Life of Pi walks a precarious line between realism and surrealism. For the most part, the book does well with both. Having won the Man Booker Prize in 2012 and being adapted into a motion picture in 2002 by the very accomplished director Ang Lee, Life of Pi is supposed to be great, a classic even. And it's pretty good, but I wouldn't consider it a classic.
In the interest of full-disclosure, I saw the film before I read the book. Seeing the film first, of course, removed a great deal of the mystery of the story, which is ironic for a story that stresses heavily the themes of faith, knowledge, and reason. In my case, "knowing" too much diminished the experience of "believing" the story. The pay-off of Life of Pi is surprising and thought provoking, but just like other stories that rely on a big reveal at the end, once you've seen it or read it once then the impact is greatly reduced. Furthermore, I thought the film adaptation was terribly heavy handed in its explanation of what happened and who was who. It was reminiscent, in a very bad way, of the end of The Wizard of Oz when Dorothy looks around the room and says: "And you were there, and you, and you." Surprisingly, the book does essentially the same thing. It's clunky and uninspired and could have been done so much better.
Yann Martel is a talented writer but not on every page. In fact, the first 100 pages were filled with wonderful phrases and memorable prose. Yet, once Piscine finds himself stranded on a lifeboat with his bizarre menagerie, the writing feels very different. There are pockets of artistry sprinkled throughout its pages, but I was hoping the author would have shown a more interesting perspective throughout the duration of the entire book.
Life of Pi is a good book, but I didn't find it to be a great one. The film, which I may have more to say about in a different post, had its own value and problems. Even though I didn’t love Life of Pi, I can at least be a part of the conversation if it ever comes up. (Granted, I’m a little late to the party).
Other Topics of Interest:
Reflections: Heart of Darkness
Reflections: The Wonderful Wizard of Oz
3 Reasons Why We Need and Love Stories
Saturday, April 26, 2014
Saturday, April 5, 2014
One of my favorite quotes regarding culture comes from an ecclesiastical leader named David R. Stone. He said:
"Our culture tends to determine what foods we like, how we dress, what constitutes polite behavior, what sports we should follow, what our taste in music should be, the importance of education, and our attitudes toward honesty. It also influences men as to the importance of recreation or religion, influences women about the priority of career or childbearing, and has a powerful effect on how we approach procreation and moral issues. All too often, we are like puppets on a string, as our culture determines what is 'cool.'"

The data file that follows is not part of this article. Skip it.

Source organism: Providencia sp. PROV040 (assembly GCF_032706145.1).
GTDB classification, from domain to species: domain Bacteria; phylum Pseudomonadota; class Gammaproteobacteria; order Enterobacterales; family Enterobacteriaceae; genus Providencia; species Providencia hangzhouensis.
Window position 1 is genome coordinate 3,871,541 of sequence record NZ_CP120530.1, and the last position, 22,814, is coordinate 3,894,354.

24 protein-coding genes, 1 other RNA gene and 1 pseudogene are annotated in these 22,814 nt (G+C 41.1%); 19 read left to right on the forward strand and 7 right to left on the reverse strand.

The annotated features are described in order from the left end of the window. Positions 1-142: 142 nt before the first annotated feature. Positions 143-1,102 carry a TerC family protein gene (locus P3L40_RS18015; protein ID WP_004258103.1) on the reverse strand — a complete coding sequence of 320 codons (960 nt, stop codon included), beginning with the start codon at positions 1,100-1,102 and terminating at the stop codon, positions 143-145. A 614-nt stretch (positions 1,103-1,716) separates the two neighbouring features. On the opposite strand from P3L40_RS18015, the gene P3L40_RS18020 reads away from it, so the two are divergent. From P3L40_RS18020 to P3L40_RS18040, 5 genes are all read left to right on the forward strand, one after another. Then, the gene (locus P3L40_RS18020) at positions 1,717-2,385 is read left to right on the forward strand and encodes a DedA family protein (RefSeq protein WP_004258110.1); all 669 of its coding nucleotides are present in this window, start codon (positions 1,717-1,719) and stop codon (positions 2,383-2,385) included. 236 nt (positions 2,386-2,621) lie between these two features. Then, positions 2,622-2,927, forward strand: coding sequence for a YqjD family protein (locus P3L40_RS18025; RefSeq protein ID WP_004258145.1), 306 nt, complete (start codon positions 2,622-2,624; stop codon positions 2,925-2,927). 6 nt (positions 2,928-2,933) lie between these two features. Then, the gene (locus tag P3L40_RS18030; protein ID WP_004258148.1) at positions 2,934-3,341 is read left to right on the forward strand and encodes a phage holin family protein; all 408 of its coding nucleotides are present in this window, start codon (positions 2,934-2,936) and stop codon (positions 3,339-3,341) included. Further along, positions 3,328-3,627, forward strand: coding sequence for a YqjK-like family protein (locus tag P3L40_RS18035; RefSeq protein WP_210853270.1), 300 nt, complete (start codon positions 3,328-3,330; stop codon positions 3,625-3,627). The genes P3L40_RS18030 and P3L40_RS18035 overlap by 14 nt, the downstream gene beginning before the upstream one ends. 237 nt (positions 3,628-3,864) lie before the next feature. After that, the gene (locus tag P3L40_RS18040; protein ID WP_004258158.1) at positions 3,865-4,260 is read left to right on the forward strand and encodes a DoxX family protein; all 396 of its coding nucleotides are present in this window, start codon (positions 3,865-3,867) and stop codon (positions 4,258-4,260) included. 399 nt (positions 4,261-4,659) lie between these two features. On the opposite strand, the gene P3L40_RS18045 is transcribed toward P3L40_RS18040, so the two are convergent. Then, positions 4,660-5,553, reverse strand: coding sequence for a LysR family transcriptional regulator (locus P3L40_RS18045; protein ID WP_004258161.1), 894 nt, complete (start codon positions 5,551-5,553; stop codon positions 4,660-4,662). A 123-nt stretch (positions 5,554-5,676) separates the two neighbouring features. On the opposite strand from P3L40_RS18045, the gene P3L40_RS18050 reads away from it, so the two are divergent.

I am fascinated by culture, the own I am a part of and the various ones around the world and throughout history. Cows, Pigs, Wars, and Witches by Marvin Harris is a book written just for me. All of the books I have read that have dealt with culture in one way or another, whether that be The Hero with a Thousand Faces or People of Paradox: A History of Mormon Culture, has had enough interesting things to say that I felt they were worth reading, even if I didn't agree with some portions of them. Cows, Pigs, Wars, and Witches falls in that same category--interesting, thoughtful, sometimes right, and sometimes wrong, in my opinion.
Cows, Pigs, Wars, and Witches selectively explains, but the author purposefully mentions his intent is not to explain everything, a few cultural attributes that existed in the world at different periods of time and attempts to give a reasonable and rational reason for their being a part of the culture. Harris does this with a fine academic mind and from a secular perspective. More often than thought, I was able to follow the author's reasoning and understand, at least, the conclusions he came to and how he got there. At other times, such as his explanation of the true character and history of Jesus Christ, left me scratching my head. I have read the New Testament four times, and I was highly skeptical of some of Harris's interpretations and conjectures. There is plenty here to discuss and debate.
The book ends with a commentary on the culture of Harris's time, which was several decades ago, that took some of the momentum away from the book since it was so topical for the time it was written but no so much today. I enjoyed Cows, Pigs, Wars, and Witches because it gave me plenty to think about. It also proved to me, once again, how much we don't know as opposed to how much we do. Culture is deviously complicated, but Marvin Harris's attempt to explain it is interesting enough to be read.
Other Topics of Interest: